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Xbox Live beats $1 billion in fiscal 2010, about 50% pay for Gold


Looks as though Microsoft's broken into dream-like territory with Live cash, pointing to a ten-figure count in the just-ended FY.

An email from Dennis Durkin, Xbox’s chief operating officer, has claimed that about half Live's 25 million users had Gold subs in the year ended June 30, making for revenue of about $600 million.

Sales of products like movie and TV show downloads topped subscription revenue for the first time, the exec has confirmed.

That could mean Microsoft saw around $1.2 billion in Live revenue in FY 2010.

“The old playbook of ‘launch and leave’ is a relic of the past,” Durkin said, as reported by Bloomberg.

“Today with Xbox Live, it’s now about ‘launch, sustain, retain’ by continually adding new content that enhances the original experience.”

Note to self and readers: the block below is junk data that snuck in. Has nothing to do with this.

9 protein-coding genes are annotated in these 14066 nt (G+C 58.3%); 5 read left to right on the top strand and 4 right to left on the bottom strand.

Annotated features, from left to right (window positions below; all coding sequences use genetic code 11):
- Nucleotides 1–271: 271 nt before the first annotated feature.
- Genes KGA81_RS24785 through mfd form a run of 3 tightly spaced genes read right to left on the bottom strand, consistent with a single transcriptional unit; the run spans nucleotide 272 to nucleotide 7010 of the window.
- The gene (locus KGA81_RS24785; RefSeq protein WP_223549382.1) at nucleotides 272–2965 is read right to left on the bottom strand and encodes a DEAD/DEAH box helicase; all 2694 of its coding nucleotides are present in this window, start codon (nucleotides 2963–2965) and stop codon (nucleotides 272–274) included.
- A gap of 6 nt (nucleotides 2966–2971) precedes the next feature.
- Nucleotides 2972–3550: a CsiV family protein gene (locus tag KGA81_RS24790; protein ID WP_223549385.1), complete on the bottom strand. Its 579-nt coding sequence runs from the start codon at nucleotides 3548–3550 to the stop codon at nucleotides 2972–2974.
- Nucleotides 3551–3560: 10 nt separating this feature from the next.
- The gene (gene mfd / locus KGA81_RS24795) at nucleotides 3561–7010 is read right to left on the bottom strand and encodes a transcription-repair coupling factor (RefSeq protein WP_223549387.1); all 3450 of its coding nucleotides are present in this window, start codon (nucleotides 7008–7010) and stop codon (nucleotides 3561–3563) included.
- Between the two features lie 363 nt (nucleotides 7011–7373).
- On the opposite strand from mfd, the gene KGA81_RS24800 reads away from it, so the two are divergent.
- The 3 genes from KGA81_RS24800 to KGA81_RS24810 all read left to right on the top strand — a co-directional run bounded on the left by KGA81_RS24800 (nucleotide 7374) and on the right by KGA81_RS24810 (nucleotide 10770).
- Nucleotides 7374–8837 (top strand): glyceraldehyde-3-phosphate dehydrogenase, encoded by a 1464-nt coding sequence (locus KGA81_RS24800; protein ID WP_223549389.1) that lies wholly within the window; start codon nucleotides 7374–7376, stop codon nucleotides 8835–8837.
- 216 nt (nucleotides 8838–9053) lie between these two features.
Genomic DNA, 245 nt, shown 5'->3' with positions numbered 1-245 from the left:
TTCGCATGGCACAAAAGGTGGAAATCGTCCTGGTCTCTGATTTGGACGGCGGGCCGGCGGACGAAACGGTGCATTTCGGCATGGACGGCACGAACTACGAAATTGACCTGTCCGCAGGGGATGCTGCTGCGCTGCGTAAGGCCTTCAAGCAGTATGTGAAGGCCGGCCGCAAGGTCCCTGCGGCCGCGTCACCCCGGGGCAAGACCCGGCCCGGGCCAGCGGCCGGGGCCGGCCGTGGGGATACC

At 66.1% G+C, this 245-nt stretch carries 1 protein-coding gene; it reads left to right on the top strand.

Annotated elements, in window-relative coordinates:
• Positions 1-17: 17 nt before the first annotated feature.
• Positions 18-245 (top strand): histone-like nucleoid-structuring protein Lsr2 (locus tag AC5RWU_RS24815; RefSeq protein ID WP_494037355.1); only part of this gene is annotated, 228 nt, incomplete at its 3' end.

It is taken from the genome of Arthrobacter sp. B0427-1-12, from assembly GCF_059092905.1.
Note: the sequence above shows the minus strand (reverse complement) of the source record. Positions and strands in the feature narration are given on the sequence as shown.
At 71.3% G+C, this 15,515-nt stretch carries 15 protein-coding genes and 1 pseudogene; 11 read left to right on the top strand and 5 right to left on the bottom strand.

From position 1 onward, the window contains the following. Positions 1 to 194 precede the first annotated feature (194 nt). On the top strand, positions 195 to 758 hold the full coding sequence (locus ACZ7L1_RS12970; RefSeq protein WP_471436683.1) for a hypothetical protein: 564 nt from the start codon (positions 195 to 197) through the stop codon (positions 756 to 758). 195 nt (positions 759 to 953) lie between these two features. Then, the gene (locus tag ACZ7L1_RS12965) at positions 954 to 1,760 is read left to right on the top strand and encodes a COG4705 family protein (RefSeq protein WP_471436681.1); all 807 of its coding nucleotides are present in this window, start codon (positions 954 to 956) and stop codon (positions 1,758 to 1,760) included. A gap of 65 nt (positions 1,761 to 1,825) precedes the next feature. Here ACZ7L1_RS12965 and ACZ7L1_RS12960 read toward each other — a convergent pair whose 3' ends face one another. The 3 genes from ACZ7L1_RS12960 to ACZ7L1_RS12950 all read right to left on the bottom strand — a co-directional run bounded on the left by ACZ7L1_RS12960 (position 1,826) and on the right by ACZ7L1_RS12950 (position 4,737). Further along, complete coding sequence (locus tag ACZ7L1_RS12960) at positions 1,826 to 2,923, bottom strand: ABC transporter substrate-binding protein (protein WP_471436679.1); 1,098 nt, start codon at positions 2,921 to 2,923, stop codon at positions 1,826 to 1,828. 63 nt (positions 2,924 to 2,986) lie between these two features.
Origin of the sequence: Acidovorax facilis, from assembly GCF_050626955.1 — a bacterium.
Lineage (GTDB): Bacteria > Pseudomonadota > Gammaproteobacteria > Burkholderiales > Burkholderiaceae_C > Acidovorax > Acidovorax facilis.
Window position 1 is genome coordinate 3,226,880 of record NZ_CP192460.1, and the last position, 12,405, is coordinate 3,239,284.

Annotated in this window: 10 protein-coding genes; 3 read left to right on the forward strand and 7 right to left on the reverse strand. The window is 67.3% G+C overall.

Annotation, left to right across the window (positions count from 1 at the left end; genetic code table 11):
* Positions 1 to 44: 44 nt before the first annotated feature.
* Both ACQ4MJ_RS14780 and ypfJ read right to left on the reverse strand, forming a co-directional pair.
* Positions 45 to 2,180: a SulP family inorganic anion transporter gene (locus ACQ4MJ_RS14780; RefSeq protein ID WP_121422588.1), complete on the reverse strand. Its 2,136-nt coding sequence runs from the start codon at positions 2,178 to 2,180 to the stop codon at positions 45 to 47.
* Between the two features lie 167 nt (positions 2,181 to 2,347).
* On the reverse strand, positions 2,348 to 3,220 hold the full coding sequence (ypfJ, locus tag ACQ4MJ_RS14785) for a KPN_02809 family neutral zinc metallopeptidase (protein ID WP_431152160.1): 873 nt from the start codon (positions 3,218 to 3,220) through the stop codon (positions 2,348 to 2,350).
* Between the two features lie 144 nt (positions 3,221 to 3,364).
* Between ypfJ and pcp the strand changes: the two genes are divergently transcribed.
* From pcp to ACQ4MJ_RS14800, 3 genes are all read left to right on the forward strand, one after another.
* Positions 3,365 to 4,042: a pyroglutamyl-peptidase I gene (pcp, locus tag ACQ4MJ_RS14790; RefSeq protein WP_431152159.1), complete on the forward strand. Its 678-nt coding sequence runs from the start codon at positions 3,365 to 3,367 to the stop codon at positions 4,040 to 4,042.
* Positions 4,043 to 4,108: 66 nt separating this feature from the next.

Microsoft is apparently in an increasingly comfortable position with its Xbox business. Operating income of $1.04 billion for the Entertainment and Devices Division in the last financial year - more than six times income in fiscal 2009.

The company is due to report 2010 results July 22.

Competition incoming

Microsoft may be about to face stiffer competition in the premium console service "space," however, as Sony has just launched its own take on the revenue stream with PlayStation Plus.

Plus offers early beta access, full game trials, "free" PSN games and more for a yearly sub.

PS3 online play will remain a free service, though. Xbox Live online play is only available to Gold subscribers.

In addition to straight opposition for gamer dollars, Microsoft may also be about to face a push-back from publishers. Bobby Kotick, Activision's omnipresent frontman, told the FT this week that he wants more of a financial incentive to put games like Modern Warfare 2 onto Live, and claimed that up to 60 percent of Gold subs pay exclusively for the purpose of playing the I-Ward shooter on 360.

Kotick said he wants a choice of more platforms in this area, and plans to "aggressively support" incentives to hook PCs up to TVs in order to cut out cash-swallowing middle-men between Acti Blizz and the online gamer.

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